Despite the limitations of its parts-base, Firas’ F-150 Raptor not only looks superb, it features working steering, opening doors, a functioning sunroof, a dropping tailgate, and a detailed engine underneath the opening hood.
There’s much more to see of Firas’ 10265 B-Model at his ‘Ford F150 Raptor’ album on Flickr, where around twenty stunning images are available to view.
You can also find building instructions for the Raptor available at Firas’ excellent new website Bricks Garage, where instructions for over a dozen of Firas’ builds are available for download, including a range of set alternates. Find out more here!
America really likes pick-up trucks. The best selling vehicles in the U.S. are the Ford F-150, Chevrolet Silverado, and Dodge Ram, followed by a pair of SUVs (the Toyota RAV4 and Honda CR-V respectively). In fact only two vehicles in the top eight are cars. Tump is (rightly) called out on his total disregard for CO2 emissions legislation, but it’s not like he’s going against the wishes of the American people, who – based on their vehicular choices – must all be lumberjacks during the week and tow boats at the weekend.
Of course the electric revolution will reach pick-up trucks one day, and until then Ford at least have taken a small step in the right direction by replacing most of their old V8s with smaller, marginally less environmentally catastrophic, turbocharged units.
Back to electricity though, and pick-ups are perfect for electrification, having loads of chassis space for batteries, and supposedly often doing tasks that would benefit from electric motor torque, like lumberjacking and towing boats…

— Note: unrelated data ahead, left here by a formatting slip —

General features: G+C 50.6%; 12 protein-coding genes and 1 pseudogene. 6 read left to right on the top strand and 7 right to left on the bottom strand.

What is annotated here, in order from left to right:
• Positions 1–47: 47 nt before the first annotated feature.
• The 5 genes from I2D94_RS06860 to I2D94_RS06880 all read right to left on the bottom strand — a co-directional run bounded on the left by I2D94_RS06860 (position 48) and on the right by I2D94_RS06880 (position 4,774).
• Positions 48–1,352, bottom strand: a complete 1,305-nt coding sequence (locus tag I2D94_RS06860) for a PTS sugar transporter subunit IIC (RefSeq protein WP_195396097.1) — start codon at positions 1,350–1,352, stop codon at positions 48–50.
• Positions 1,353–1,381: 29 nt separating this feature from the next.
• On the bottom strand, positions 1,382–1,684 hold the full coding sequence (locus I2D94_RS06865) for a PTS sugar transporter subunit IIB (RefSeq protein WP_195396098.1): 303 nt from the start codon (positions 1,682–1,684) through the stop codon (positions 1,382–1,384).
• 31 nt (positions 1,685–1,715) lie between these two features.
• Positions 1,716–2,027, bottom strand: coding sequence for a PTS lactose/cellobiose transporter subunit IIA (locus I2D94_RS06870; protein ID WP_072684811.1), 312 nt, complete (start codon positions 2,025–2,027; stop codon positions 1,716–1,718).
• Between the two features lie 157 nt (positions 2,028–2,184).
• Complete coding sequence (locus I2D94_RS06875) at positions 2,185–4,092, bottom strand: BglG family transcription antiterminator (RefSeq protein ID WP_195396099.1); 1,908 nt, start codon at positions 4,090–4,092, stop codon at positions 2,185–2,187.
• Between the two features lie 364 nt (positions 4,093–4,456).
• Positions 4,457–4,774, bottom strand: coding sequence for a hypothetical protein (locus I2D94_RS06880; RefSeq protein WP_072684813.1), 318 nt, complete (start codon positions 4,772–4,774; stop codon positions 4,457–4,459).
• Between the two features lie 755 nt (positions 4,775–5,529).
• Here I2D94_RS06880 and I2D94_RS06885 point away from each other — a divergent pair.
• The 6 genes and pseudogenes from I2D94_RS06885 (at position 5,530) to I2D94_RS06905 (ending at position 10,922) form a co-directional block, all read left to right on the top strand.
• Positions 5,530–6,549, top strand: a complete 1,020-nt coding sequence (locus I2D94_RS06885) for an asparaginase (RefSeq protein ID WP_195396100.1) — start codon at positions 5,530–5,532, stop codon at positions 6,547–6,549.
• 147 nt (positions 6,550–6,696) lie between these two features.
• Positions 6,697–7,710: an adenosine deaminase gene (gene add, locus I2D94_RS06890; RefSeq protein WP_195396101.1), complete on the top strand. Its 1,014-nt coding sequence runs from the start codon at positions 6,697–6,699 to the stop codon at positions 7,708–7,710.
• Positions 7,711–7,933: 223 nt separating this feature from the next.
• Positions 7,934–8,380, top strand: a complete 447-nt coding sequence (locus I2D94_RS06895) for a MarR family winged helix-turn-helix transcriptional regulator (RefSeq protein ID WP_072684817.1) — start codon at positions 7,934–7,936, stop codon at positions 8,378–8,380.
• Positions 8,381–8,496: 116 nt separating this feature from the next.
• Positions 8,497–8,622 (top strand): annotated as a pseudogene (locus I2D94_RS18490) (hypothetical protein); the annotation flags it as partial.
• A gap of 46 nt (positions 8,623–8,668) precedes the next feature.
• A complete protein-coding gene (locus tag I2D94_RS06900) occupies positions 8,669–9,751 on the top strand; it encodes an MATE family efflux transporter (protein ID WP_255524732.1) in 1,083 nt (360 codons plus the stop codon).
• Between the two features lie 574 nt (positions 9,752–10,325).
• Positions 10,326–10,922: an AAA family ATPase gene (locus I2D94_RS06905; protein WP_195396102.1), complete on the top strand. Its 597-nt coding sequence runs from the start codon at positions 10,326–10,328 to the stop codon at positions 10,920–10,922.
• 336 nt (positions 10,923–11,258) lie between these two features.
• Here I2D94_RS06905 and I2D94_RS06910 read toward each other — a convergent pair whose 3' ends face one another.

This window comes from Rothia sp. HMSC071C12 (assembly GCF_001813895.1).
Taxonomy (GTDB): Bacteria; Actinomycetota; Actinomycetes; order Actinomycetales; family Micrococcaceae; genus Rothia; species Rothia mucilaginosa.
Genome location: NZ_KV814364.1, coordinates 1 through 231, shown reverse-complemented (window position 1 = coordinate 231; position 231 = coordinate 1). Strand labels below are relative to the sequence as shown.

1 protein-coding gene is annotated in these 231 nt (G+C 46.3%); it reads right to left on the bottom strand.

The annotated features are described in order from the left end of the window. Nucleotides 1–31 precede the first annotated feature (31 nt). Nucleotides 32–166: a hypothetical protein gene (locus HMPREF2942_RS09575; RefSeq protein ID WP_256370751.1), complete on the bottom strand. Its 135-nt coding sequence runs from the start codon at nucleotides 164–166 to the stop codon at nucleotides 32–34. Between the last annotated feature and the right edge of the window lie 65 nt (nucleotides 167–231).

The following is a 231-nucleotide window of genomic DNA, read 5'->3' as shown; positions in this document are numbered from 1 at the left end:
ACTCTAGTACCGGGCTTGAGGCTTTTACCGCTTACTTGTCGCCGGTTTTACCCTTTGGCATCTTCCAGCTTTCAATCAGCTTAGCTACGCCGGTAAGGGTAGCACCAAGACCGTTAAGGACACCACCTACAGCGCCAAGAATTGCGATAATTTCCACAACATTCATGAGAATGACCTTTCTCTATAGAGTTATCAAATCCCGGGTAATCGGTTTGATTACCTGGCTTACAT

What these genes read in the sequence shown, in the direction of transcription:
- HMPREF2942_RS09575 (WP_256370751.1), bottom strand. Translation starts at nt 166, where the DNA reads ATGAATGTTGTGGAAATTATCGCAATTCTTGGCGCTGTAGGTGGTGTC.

The electrification of Lego pick-ups is the opposite however, seeing as there is no covered body to hide the battery box, and both it and the motors have to be squeezed inside a cabin full of cabiny things. That hasn’t stopped mktechniccreations though, who has built this superbly accurate Model Team/Creator Ford F-150 that would be bloggable on looks alone, and yet – by witchcraft and magic – has equipped his model with a perfectly-concealed full remote control drive system with Power Functions motors and a BuWizz bluetooth battery.
It’s quite a feat of engineering and if you’d like to have a go yourself MK has released building instructions so you can learn how he’s done it! There’s more to see of this remarkably packaged Ford F-150 at both MK’s Bricksafe gallery and at the Eurobricks forum, where you can see images showing how the motors are fitted and find a link to building instructions – take a look via links!
Ralph Savelsberg, aka Mad Physicist, is one of the most prolific bloggees here at TLCB. One of our Master MOCers and a writer for the The Brothers Brick (everybody boo!), Ralph has been building stunning Miniland scale vehicles for years, and years, and years. His creations number in the hundreds, but until now he’s had no-where to put them. Finally though, a few are getting a home!
This brilliant classic car workshop, inspired by some of the workshop-builders that have appeared here in recent times, contains everything you’d expect to find in a modern repair facility, plus of course, some wonderful classic American cars. Six of the eight vehicles have appeared here at TLCB in some form or another, with the Ford F150 pick-up and a Hudson Hornet making their debuts today (we think!).
We’ll stick with the classics, and there’s more to see of each beautiful ’50s-’60s slice of Americana via the links above to the respective articles here at The Lego Car Blog, and you can see more photos of the complete workshop via Ralph’s Flickr photostream – click here and enjoy!
LEGO’s 75875 Speed Champions set is a neat officially-licensed product, complete with a modern Ford F-150 pick-up and a retro Ford Coupe hot rod. Previous bloggee Jonathan Elliott is feeling even more retro though and he’s reworked the set backwards by around 40 years to create a 1970s F-150 and a 1925 Ford Model-T racer. Step back in time at the link above.